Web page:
Hiroshima marks 73rd anniversary of atomic bombing in World War II
Hiroshima marked the anniversary of the August 6, 1945, atomic bombing with a sombre ceremony Monday to remember the people killed and injured and a call to eliminate nuclear weapons amid hopes of denuclearizing North Korea.
Mayor Kazumi Matsui opened his peace address by describing the hellish scene of the blast that morning 73 years ago and the agony of the victims, telling the audience to listen “as if you and your loved ones were there.” He raised concerns about the rise of egocentric policies in the world and warned against the idea of nuclear deterrence as a threat to global security. Matsui urged leaders to steadily work toward achieving a world without atomic weapons.
“Certain countries are blatantly proclaiming self-centered nationalism and modernizing their nuclear arsenals, rekindling tensions that had eased with the end of the Cold War,” Matsui said, without identifying the countries. Nuclear deterrence and nuclear umbrellas are “inherently unstable and extremely dangerous” approaches that seek to maintain international order by only generating fear in rival countries, he said, urging world leaders to negotiate in good faith to eliminate nuclear arsenals instead.
The US attack on Hiroshima killed 140,000 people, and the bombing of Nagasaki killed more than 70,000 three days later, leading to Japan’s surrender and ending World War II.
The anniversary comes amid hopes to denuclearize North Korea after Kim Jong Un and President Donald Trump made vague aspirational statements of denuclearizing the peninsula when they met in Singapore in June. “We in civil society fervently hope that the easing of tensions on the Korean Peninsula will proceed through peaceable dialogue,” he said.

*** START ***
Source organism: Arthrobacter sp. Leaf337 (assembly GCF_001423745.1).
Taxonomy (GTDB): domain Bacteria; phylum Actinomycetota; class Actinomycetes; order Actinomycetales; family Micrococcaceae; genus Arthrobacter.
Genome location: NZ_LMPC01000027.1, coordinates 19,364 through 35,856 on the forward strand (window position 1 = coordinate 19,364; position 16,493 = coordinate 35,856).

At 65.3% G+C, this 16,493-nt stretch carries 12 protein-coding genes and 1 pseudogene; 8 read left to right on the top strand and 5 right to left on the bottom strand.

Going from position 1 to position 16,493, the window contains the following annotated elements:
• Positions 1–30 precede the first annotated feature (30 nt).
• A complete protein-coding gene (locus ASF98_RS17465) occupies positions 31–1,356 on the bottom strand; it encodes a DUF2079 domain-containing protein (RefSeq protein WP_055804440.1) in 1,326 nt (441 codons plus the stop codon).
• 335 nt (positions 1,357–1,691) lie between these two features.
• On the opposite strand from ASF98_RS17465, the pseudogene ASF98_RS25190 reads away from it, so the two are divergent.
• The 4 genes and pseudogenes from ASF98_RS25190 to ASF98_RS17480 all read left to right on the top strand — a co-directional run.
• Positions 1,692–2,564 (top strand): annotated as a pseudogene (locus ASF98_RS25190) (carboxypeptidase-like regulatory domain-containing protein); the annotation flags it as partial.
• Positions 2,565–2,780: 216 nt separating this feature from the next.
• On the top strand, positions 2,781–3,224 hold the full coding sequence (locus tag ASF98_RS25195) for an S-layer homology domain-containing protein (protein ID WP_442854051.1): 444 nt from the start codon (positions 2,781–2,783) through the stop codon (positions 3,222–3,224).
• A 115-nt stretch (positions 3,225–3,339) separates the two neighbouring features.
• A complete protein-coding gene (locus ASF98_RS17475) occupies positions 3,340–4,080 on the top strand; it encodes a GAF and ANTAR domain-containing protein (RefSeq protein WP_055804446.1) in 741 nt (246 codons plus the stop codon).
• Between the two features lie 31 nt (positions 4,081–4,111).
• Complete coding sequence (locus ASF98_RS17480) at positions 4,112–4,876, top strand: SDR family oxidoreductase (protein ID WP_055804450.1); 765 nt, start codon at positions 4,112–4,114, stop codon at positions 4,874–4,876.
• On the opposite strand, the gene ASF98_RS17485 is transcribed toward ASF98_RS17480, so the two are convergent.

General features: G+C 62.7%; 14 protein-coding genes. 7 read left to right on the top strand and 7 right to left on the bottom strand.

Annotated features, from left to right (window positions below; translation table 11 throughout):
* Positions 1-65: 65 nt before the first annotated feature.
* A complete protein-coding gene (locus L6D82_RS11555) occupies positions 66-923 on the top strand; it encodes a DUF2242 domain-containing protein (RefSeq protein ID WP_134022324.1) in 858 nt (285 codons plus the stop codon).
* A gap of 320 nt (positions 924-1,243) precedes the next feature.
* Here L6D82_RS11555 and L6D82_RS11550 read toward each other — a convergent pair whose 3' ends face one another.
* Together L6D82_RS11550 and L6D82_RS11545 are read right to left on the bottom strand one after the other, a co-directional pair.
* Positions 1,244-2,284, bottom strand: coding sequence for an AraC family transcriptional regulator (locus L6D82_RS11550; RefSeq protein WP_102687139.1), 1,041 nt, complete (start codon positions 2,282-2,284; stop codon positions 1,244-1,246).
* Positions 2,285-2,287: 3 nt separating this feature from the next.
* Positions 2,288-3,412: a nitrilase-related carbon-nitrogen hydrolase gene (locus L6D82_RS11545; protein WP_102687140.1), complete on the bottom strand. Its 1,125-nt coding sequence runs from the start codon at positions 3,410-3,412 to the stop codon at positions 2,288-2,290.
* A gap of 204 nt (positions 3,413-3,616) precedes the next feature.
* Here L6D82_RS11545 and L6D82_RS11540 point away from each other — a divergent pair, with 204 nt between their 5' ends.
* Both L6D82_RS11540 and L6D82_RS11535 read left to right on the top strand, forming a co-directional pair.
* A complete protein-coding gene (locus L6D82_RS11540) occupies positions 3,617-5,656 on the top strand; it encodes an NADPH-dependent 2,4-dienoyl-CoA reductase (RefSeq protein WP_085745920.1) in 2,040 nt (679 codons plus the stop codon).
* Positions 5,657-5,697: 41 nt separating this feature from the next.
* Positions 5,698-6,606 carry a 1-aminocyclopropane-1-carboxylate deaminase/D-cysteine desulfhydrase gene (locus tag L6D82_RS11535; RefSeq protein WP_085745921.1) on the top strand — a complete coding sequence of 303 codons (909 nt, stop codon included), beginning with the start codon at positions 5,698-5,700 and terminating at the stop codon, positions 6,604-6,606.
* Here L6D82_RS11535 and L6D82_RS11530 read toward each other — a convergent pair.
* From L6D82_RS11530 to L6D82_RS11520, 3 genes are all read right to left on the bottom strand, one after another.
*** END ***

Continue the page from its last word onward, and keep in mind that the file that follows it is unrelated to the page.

Japan should take a more constructive role to achieve a nuclear-free world, he said, urging Tokyo to help the Treaty on the Prohibition of Nuclear Weapons take effect. Japan, which hosts U.S. troops on its land and is covered by the US nuclear umbrella protecting it from attack, has not signed the treaty.
Prime Minister Shinzo Abe, who also was at the ceremony, said differences between the nuclear and non-nuclear states are widening. But he pledged to do more to bridge their gap. In order to gain cooperation from both sides, it is important for everyone to understand “the reality of the tragedy of nuclear attacks,” he said, and reiterated Japan’s pledge to maintain it pacifist and non-nuclear principles.
Salman Rushdie, the acclaimed author who was hospitalized on Friday with serious injuries after being repeatedly stabbed at a public appearance in New York state, is off a ventilator and his condition is improving, his agent and a son said on Sunday. One of Rushdie's sons said his father remained in critical condition but was able to say a few words after getting off the ventilator.
The Taiwan government on Sunday expressed gratitude to more than 50 countries, including India, that have called on all sides to exercise restraint and avoid unilateral actions to change the status quo in the Taiwan Strait. External affairs ministry spokesperson Arindam Bagchi had called for “exercise of restraint, avoidance of unilateral actions to change status quo [and] de-escalation of tensions”. Bagchi had said India's policies are well-known and consistent, and “do not require reiteration”.
The de facto US embassy in Taipei said the delegation is being led by Senator Ed Markey, who is being accompanied by four other lawmakers on what it described as part of a larger visit to the Indo-Pacific region.
The EU on Sunday said it was "particularly concerned" about worsening conditions for women and girls in Afghanistan after the country's ruling Taliban violently broke up a women's rally. Taliban fighters on Saturday fired in the air and beat up protesters taking part in a women's "bread, work and freedom" march in Kabul. It also stressed that "Afghanistan must also not pose a security threat to any country" per UN Security Council resolutions.
A fire that broke out Sunday in a Coptic Christian church in Egypt's capital Cairo killed 41 people, church officials said. President Abdel Fattah al-Sisi declared on his Facebook page that "I have mobilised all state services to ensure that all measures are taken". Copts are the largest Christian community in the Middle East, making up at least 10 million of Egypt's 103 million people. Egypt has suffered several deadly fires in recent years.